"Sunday Afternoon Along North Shore" 24 x 36 Oil on Panel
Mary Martin Gallery is pleased to represent David Michael Beck and will be featuring shows of his many different styles. "I have long admired David's work in his many different genres. I love his beautiful landscapes, I love his magical series, and I love his illustrations in children's books as well as his notariety in Science Fiction. I love the creative mind, and David is the epitome of creativity, talent, and imagination which is an irrestible combination for me." Mary Martin
David began his 35-year career in illustration in Chicago in 1972. He worked in small in-house art departments, studios, and design firms illustrating in a variety of mediums from watercolor, gouache, acrylics and oils, to full tonal pencil, and pen & ink. In addition, he pounded the streets procuring additional freelance work.
This range of working experience lead him into various markets of illustration which included advertising, book publishing, editorial, institutional, entertainment and graphic design. His personal artistic exploration covered European, American, and Oriental painting, as well as folk, and modern art, sculpture, architecture, and contemporary illustration.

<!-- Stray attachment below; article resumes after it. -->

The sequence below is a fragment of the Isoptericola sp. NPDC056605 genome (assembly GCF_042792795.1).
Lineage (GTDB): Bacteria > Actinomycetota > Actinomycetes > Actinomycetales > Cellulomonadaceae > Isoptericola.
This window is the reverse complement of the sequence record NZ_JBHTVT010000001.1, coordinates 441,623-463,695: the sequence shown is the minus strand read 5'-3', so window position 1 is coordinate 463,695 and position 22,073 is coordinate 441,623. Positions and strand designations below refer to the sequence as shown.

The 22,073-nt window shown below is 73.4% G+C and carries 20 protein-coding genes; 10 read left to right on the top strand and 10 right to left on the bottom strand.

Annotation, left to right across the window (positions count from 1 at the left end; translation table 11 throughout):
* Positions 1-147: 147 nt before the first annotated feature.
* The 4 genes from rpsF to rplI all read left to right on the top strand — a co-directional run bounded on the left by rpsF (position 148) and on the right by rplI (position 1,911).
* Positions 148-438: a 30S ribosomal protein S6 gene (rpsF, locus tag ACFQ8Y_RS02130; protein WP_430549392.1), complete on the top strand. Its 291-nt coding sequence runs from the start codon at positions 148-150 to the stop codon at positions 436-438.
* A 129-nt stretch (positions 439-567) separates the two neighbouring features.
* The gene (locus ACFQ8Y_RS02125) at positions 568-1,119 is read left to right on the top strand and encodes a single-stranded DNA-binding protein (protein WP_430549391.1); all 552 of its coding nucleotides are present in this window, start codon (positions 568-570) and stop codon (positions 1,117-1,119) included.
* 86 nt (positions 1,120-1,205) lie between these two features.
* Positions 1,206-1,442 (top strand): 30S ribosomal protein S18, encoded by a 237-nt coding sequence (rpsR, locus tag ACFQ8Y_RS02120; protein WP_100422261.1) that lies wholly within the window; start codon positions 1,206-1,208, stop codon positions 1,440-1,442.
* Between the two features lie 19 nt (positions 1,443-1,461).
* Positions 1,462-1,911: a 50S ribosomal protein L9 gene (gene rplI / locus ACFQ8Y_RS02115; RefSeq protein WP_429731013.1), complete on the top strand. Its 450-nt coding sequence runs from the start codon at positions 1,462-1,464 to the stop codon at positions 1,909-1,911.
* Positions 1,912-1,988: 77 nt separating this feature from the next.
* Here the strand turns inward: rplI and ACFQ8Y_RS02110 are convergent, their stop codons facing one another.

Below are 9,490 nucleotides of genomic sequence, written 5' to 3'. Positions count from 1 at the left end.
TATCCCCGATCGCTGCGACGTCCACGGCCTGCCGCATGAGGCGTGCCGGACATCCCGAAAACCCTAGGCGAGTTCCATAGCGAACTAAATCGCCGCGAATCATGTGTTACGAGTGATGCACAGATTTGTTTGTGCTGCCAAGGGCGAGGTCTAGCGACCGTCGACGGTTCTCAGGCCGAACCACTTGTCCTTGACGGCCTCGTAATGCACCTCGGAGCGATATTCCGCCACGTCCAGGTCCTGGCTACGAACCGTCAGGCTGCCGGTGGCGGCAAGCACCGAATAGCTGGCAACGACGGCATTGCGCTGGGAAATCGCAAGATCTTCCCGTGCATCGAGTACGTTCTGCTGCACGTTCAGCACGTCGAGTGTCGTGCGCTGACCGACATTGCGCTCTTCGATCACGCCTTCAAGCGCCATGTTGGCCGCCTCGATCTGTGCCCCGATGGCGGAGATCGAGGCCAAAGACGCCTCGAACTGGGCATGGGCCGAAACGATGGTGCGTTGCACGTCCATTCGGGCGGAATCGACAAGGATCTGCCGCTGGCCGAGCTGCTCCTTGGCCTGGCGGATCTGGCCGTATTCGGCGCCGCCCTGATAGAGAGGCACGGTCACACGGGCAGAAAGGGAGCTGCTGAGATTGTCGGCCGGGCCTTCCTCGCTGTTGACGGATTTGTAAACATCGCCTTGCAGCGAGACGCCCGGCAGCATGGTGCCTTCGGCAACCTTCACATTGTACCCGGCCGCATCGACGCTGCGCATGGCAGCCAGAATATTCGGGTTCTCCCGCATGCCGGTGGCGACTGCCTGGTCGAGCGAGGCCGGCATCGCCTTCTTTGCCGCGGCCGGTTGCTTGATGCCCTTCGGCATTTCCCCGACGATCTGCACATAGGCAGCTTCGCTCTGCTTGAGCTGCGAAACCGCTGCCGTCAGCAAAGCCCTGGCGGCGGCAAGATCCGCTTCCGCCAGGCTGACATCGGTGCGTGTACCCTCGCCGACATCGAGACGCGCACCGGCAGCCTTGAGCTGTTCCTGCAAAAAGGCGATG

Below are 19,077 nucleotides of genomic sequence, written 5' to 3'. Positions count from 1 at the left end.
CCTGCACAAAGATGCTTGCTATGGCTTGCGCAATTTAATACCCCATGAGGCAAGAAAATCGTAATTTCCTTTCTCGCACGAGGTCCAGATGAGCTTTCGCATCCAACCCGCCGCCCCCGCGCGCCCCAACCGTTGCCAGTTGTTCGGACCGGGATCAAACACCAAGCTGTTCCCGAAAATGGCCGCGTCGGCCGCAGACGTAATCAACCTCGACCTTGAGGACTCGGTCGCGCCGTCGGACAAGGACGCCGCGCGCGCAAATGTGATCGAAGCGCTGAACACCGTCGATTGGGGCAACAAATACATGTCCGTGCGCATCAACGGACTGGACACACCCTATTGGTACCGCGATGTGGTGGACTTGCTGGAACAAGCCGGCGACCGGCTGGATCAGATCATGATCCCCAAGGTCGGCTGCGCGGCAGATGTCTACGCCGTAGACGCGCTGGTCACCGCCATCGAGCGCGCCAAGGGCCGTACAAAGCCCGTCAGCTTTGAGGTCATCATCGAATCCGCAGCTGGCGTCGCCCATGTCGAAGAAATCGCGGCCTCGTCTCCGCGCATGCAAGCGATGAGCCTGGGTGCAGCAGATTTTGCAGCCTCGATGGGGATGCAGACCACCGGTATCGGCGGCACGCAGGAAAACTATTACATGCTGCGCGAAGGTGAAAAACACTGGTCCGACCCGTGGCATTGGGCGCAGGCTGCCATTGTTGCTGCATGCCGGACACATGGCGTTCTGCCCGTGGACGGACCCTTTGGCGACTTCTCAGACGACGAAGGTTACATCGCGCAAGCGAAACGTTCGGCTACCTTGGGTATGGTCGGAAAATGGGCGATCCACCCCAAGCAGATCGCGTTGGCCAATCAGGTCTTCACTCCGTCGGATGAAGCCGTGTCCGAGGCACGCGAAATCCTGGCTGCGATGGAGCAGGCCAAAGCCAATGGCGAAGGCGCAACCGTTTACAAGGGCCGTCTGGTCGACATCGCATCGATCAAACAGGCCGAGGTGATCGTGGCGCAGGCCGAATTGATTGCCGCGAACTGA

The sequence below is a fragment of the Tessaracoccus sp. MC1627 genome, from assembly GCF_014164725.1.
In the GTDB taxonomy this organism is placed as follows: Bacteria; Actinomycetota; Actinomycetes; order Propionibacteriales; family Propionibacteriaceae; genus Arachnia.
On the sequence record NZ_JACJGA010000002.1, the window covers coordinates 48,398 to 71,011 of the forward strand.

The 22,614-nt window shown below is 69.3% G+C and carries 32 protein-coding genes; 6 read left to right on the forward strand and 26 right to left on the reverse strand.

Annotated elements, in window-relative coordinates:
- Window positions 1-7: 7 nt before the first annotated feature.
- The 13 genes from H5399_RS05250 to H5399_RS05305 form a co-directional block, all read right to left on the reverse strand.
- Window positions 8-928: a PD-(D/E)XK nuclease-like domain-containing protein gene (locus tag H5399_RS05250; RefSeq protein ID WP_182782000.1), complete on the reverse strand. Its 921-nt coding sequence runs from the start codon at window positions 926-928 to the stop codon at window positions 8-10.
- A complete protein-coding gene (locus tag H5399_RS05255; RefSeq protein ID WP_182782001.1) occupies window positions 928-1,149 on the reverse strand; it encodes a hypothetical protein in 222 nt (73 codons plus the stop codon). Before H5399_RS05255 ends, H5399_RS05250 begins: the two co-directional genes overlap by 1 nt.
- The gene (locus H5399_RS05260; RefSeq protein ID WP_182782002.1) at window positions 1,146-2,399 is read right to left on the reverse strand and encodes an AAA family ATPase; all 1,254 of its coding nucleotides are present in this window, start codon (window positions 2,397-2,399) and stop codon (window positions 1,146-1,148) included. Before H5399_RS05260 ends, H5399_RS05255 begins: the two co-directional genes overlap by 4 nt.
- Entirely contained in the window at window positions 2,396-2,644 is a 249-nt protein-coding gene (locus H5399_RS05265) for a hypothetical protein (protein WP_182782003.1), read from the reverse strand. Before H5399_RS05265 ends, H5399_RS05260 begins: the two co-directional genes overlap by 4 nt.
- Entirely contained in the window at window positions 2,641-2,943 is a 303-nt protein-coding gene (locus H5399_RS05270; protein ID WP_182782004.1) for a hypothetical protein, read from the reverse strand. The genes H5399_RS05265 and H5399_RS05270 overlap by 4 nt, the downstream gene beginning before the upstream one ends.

David's great strength as a conceptual artist, as well as his masterful technical skills, has developed a visual voice quite unlike any other in the field of illustration. The underlying editorial, narrative themes evident in his work won acceptance with many Fortune 500 companies, and high profile periodicals. In recent years, he has developed an impressive body of work in genre illustration covering adventure, science fiction, fantasy, horror, and comic books.